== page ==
Knowledge Retention

Knowledge retention involves capturing knowledge in the organization so that it can be used later. In a previous section on organizational memory, Walsh and Ungson (1991) defined five knowledge repositories, namely individuals, culture, transformations (i.e. procedures & formalized systems), structures (e.g. formal and informal networks), and external activities. This is where knowledge can exist or be retained in an organization. In this section, we are interested in the managerial side, so as to answer the question: How can management promote the retention of (crucial) knowledge?

Most often, one hears of knowledge retention in the context of losing key employees and using techniques such as exit interviews to try to capture their knowledge. In reality, knowledge retention should be integrated into how the organization operates and start well before a key employee is about to depart. Although it is considered crucial for long term organizational success, few organizations have formal knowledge retention strategies (Liebowitz 2011).

knowledge retention

A knowledge retention strategy as a part of knowledge management (KM) will identify the knowledge resources that are at risk and must be retained, and then implement specific initiatives so as to keep these resources in the firm. Like most other KM-related processes and strategies, success depends upon successful knowledge sharing and having a knowledge sharing & learning organizational culture.

Apart from the more general knowledge sharing initiatives that a firm may use - e.g. support of formal & informal knowledge networks (social areas, social media, meetings, company functions, knowledge fairs, expertise locator, etc.), changing the organization culture, etc. - examples of tools & techniques which can be used specifically for knowledge retention include (adapted from Smith 2007, Liebowitz 2009, and Liebowitz 2011):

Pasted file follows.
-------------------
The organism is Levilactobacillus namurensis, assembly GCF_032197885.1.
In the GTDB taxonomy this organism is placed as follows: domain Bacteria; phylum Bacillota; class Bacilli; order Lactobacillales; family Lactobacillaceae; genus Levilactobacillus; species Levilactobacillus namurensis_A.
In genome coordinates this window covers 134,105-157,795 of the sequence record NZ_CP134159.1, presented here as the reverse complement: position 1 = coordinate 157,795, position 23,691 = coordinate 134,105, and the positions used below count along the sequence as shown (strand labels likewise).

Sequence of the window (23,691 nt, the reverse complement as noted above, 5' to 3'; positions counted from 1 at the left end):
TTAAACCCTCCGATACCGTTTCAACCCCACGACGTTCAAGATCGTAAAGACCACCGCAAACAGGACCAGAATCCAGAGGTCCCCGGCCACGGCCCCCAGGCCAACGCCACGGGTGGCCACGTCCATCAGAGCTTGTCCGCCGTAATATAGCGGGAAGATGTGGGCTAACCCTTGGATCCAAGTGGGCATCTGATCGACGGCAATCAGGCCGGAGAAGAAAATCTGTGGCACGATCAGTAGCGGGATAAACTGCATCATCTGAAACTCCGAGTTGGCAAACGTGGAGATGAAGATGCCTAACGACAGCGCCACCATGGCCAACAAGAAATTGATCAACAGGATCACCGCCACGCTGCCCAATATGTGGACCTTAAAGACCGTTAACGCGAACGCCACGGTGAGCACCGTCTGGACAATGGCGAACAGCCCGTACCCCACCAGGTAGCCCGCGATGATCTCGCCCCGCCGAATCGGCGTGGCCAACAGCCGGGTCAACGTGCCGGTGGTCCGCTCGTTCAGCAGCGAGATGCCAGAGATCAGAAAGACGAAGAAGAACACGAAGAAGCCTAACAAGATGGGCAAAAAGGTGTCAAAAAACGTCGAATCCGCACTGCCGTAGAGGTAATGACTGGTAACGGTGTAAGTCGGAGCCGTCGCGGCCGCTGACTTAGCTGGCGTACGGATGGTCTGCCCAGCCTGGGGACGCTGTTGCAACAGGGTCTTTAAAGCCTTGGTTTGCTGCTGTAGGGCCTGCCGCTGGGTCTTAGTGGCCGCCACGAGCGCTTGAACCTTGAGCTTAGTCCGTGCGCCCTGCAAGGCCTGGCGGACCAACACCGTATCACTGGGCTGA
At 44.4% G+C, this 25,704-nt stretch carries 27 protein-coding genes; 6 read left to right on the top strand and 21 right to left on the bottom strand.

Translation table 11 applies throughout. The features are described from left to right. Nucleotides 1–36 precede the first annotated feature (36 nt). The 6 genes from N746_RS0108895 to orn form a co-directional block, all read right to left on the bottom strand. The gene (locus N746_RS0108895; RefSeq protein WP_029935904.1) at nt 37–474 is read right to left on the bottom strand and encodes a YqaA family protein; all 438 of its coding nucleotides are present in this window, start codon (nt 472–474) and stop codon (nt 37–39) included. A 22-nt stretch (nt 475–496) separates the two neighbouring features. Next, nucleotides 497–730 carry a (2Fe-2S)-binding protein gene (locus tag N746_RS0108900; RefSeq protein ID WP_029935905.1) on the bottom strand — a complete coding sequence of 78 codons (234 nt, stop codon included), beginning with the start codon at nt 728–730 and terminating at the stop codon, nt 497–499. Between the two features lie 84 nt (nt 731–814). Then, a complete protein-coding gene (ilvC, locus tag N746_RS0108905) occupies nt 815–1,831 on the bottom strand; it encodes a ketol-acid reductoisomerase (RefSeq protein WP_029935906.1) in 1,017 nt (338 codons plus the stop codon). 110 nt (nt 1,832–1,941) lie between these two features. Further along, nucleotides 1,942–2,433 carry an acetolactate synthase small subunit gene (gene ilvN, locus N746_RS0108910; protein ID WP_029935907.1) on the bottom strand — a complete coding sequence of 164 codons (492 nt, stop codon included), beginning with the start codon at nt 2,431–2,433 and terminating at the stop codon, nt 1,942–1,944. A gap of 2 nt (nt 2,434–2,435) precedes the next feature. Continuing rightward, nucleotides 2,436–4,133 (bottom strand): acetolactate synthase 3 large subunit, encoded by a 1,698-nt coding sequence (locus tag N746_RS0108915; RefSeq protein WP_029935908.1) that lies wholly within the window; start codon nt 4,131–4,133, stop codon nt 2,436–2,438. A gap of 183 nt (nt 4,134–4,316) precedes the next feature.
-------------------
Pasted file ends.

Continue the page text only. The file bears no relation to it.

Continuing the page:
Knowledge Retention Strategy

Doan et al (2011) identify three basic questions that must be asked when considering knowledge retention:

Expanding upon these questions, one can outline several concrete steps necessary in the formulation of a knowledge retention strategy:

Step 1: Understand your risk factor: Liebowitz (2011) identified the following risks:

Step 2: Understand which knowledge is critical and focus on this (Corney 2018) (read more about this under Knowledge Organization & Assessment)

Step 3: Formulate a strategy using the pillars of knowledge retention (Liebowitz 2009 & 2011): Knowledge retention consists of a wide range of tools, some easy and some hard to implement. Liebowitz identifies four categories which encompass all the initiatives within knowledge retention. These are:

Success Factors and DOs and DON'Ts of KR

Doan et al (2011), following a comprehensive review of knowledge retention literature, arrive at the following key success factors:

Similarly, Corney (2018) outlines some basic DOs and DON'Ts of knowledge retention:

2012 - Updated 2018
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